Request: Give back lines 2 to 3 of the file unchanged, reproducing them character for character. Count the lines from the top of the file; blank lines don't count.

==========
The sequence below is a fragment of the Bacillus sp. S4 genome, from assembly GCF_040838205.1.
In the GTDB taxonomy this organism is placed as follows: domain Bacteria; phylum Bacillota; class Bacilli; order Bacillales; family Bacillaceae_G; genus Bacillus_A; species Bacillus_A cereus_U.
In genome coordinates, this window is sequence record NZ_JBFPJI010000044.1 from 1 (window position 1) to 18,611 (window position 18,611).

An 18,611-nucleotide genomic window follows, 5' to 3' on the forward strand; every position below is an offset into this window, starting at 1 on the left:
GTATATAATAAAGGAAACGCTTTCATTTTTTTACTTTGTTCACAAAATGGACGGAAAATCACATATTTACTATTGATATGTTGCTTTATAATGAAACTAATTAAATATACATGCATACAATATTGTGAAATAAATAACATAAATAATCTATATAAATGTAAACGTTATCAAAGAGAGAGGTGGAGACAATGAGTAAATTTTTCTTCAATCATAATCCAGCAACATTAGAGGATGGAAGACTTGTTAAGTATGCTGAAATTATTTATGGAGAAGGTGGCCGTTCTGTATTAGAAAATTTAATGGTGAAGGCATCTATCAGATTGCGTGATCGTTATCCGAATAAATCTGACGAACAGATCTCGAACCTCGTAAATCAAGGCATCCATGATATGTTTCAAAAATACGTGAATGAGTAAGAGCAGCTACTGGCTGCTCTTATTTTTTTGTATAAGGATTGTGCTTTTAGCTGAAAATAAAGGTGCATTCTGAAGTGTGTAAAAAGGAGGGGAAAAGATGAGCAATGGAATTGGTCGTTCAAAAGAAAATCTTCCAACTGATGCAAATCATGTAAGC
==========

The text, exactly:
In the GTDB taxonomy this organism is placed as follows: domain Bacteria; phylum Bacillota; class Bacilli; order Bacillales; family Bacillaceae_G; genus Bacillus_A; species Bacillus_A cereus_U.
In genome coordinates, this window is sequence record NZ_JBFPJI010000044.1 from 1 (window position 1) to 18,611 (window position 18,611).